Sir Michael Palin, Melanie C and Jack Savoretti
Wake up to a star-studded breakfast with Zoe Ball. She's joined by Sir Michael Palin and Spice Girl Melanie C, with live music in the studio from Jack Savoretti.
Wake up to a star-studded breakfast with Zoe Ball and a whole host of celebrity guests, including Sir Michael Palin and Mel C, with live music in the studio from Jack Savoretti. Sir Michael Palin shares stories from his North Korea Journal, from when the Monty Python star and traveller spent two weeks in the country. Sporty Spice Melanie C tells us about her new single High Heels and Jack Savoretti plays tracks from the special edition release of his number 1 album Singing To Strangers, as well as a perfectly picked cover!
Plus we also hear from our 12-year-old Strictly Come Dancing correspondent Kate, who previews Saturday's dance floor routines for Musical Week.
Along with Tina Daheley on news, Richie Anderson on travel and Mike Williams on sport, Zoe and the team have the best start to your morning. With celeb guests, quizzes, headlines, tunes chosen by listeners and more music that you can shake a glitterball at!
There's also weather with Sarah Keith-Lucas and a Pause For Thought from comedian and writer Paul Kerensa as Zoe entertains the nation with fun for the family!
Pause For Thought
From comedian & writer Paul Kerensa:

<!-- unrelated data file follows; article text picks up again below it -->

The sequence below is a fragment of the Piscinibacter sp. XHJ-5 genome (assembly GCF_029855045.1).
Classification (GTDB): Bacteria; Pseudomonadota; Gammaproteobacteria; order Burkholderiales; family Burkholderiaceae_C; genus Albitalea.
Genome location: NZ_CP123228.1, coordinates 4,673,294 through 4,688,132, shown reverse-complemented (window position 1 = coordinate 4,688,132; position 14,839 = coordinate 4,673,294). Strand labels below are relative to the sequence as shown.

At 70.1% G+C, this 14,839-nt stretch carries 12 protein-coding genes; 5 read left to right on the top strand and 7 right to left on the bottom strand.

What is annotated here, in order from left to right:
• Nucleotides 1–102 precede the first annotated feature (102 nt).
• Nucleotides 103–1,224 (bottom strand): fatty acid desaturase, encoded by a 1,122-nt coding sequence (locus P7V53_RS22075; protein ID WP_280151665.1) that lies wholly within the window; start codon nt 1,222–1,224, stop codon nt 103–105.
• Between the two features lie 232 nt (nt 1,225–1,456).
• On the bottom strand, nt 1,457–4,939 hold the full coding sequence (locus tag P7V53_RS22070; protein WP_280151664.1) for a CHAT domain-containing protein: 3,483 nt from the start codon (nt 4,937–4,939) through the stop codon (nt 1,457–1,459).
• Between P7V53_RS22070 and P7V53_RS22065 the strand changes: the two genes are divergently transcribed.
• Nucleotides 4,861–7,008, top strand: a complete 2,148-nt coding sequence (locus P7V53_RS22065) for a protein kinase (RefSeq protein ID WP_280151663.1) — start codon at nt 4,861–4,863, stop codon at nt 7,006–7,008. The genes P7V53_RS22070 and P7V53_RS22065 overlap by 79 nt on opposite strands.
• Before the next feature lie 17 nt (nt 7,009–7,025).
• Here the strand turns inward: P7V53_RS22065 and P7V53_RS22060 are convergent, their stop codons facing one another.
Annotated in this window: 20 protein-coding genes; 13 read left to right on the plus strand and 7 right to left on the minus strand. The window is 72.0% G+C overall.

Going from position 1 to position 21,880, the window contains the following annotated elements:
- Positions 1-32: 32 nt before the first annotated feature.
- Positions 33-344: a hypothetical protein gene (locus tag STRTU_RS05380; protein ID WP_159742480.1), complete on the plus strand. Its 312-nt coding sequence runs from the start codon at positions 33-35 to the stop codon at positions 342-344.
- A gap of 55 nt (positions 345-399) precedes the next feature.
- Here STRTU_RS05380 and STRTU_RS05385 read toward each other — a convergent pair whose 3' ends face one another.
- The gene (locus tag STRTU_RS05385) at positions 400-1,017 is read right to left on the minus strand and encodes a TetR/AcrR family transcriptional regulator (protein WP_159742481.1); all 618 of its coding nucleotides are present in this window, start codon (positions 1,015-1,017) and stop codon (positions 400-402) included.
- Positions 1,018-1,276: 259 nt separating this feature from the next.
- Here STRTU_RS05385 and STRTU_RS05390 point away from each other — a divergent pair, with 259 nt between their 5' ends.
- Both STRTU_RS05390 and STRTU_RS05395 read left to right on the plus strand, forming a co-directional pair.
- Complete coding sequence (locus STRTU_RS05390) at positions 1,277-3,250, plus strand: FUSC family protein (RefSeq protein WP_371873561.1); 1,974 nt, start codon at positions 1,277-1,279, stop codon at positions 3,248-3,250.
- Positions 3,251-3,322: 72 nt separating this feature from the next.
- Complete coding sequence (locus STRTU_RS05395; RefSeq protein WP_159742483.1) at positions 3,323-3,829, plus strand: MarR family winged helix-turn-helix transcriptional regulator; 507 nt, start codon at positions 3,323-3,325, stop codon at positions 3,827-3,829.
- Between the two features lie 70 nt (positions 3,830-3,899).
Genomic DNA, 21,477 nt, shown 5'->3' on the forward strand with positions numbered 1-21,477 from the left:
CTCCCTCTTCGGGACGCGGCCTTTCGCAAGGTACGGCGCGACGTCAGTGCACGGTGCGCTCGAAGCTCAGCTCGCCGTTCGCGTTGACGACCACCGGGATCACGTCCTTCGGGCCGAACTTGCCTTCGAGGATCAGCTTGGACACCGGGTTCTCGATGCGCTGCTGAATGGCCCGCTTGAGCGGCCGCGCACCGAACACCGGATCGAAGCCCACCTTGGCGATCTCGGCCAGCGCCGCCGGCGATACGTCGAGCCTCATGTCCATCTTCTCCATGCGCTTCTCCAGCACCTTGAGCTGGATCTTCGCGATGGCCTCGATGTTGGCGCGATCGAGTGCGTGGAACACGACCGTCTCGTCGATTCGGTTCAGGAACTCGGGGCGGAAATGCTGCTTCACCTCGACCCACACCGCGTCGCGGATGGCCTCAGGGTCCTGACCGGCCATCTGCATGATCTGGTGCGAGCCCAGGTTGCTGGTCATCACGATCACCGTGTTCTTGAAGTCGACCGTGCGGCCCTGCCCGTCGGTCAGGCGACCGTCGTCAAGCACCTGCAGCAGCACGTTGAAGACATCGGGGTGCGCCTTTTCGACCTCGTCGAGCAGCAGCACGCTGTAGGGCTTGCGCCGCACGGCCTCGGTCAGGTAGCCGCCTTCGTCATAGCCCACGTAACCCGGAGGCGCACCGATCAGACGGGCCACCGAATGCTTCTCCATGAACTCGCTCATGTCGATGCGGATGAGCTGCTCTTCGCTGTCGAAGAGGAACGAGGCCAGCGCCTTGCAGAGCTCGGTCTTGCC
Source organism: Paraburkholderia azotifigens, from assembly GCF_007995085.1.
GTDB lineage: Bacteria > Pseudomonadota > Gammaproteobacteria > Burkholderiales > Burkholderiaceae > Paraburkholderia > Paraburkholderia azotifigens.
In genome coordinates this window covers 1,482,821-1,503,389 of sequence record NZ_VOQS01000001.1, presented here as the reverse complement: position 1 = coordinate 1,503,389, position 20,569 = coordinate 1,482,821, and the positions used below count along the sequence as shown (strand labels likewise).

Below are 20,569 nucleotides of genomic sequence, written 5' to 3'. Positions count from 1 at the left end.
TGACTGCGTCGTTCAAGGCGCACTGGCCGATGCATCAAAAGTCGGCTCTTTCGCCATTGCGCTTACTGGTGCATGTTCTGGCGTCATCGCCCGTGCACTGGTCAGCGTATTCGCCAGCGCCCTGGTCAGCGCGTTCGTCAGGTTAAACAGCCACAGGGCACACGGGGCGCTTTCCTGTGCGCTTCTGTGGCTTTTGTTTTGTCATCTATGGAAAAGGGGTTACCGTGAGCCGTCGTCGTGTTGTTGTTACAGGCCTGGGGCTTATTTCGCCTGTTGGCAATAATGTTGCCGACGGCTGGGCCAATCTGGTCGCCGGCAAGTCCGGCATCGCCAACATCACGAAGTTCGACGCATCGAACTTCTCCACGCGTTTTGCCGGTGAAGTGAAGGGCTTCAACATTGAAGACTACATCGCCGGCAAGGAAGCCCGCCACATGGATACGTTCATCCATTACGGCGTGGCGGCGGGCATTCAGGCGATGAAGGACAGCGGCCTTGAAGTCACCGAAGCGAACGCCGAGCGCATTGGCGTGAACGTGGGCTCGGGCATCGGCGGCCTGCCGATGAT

As a comedy writer, I bow before Sir Michael of Python, the Knight who said Ni and many longer words I could recite. Yes, I was that guy at school, the comedy nerd who’d committed Python to memory. Still today, I recall the longest name from any Python sketch: That great German composer, whose name history has forgotten. “Why is it,” the sketch says, “the world never remembered the name of...” – from memory, now – “Johann Gambolputty de von Ausfern-schplenden-schlitter-crasscrenbon-fried-digger-dingle-dangle-dongle-dungle-burstein-von-nacker-thrasher-apple-banger-horowitz-ticolensic-grander-knotty-spelltinkle-grandlich-grumblemeyer-spelterwasser-wurstlich-himbleeisen-bahnwagen-gutenabend-bitte-ein-nürnburger-bratwustle-gersputten-mit-zweimache-luber-hundsfut-gumberaber-schönendanker-kalbsfleisch-mittleraucher von Hautkopft of Ulm?”
History’s forgotten that name, but I haven’t.
I learned that when I was 12. But learn something similar now? I would struggle. What we hear as children embeds in our brains. And there’s no other time of year like this, with Advent starting this weekend, for harking back to our youth.
We dive in and out of shops, hear two bars of The Spice Girls singing Sleigh Ride, and our brains finish the rest. Just hear those sleigh bells jingling, and our memories are ring-ting-tingling too...
Traditionally, Advent’s a time of preparation, anticipation and focus. From today on, I’m in and out of churches and comedy clubs for the next month: reciting the same jokes, the same carols, telling the same story. Whatever our flavour of Christmas, we prepare, anticipate, relearn and pass on rituals from days gone by. From school nativities to shopping soundtracks, words we heard as children emerge from hibernation.
So I feel for those young sponge-like brains, who only hear harsher words. Where the soundtrack to the season isn’t as joyous, or festive – more themed on an Eastenders Christmas special.
Rob Parsons, founder of a family-focussed charity says: “We think our children don’t listen, while the truth is, they never miss a thing. Don’t worry they’re not listening to you – worry that they are.”
As Advent opens its doors, festive strains and fragile temperaments easily appear behind those doors. I hope we’ll shape the season as we want it to be repeated – that words taken to heart, to memory, will be encouraging ones. Or at least as forgettable as Johann Gambolputty de von Ausfern...